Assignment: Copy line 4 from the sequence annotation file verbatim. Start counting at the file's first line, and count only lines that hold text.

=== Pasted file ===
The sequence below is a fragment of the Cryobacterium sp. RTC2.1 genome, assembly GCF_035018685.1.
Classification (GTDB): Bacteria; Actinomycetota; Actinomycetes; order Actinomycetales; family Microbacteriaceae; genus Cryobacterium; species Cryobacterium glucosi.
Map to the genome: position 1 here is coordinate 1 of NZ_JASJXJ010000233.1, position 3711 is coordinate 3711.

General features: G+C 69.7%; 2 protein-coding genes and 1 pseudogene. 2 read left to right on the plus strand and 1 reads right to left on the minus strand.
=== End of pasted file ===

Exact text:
General features: G+C 69.7%; 2 protein-coding genes and 1 pseudogene. 2 read left to right on the plus strand and 1 reads right to left on the minus strand.